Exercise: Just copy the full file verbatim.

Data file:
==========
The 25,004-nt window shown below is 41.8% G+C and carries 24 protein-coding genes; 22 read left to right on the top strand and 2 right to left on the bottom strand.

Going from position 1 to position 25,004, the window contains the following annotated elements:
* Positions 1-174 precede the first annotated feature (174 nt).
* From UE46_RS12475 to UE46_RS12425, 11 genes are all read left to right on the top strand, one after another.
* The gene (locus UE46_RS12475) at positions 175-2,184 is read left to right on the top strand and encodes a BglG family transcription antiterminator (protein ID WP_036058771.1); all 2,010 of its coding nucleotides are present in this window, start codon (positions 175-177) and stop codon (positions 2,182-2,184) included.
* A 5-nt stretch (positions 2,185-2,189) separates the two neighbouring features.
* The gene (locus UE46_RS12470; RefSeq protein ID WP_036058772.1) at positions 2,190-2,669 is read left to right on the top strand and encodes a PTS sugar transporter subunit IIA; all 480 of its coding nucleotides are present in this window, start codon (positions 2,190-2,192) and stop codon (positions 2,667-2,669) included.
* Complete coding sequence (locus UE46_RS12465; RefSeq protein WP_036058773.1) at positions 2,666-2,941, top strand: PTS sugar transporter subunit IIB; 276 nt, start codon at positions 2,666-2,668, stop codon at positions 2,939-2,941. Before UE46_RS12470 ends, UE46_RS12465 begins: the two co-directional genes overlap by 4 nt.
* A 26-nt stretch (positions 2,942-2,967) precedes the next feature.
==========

The 25,004-nt window shown below is 41.8% G+C and carries 24 protein-coding genes; 22 read left to right on the top strand and 2 right to left on the bottom strand.

Going from position 1 to position 25,004, the window contains the following annotated elements:
* Positions 1-174 precede the first annotated feature (174 nt).
* From UE46_RS12475 to UE46_RS12425, 11 genes are all read left to right on the top strand, one after another.
* The gene (locus UE46_RS12475) at positions 175-2,184 is read left to right on the top strand and encodes a BglG family transcription antiterminator (protein ID WP_036058771.1); all 2,010 of its coding nucleotides are present in this window, start codon (positions 175-177) and stop codon (positions 2,182-2,184) included.
* A 5-nt stretch (positions 2,185-2,189) separates the two neighbouring features.
* The gene (locus UE46_RS12470; RefSeq protein ID WP_036058772.1) at positions 2,190-2,669 is read left to right on the top strand and encodes a PTS sugar transporter subunit IIA; all 480 of its coding nucleotides are present in this window, start codon (positions 2,190-2,192) and stop codon (positions 2,667-2,669) included.
* Complete coding sequence (locus UE46_RS12465; RefSeq protein WP_036058773.1) at positions 2,666-2,941, top strand: PTS sugar transporter subunit IIB; 276 nt, start codon at positions 2,666-2,668, stop codon at positions 2,939-2,941. Before UE46_RS12470 ends, UE46_RS12465 begins: the two co-directional genes overlap by 4 nt.
* A 26-nt stretch (positions 2,942-2,967) precedes the next feature.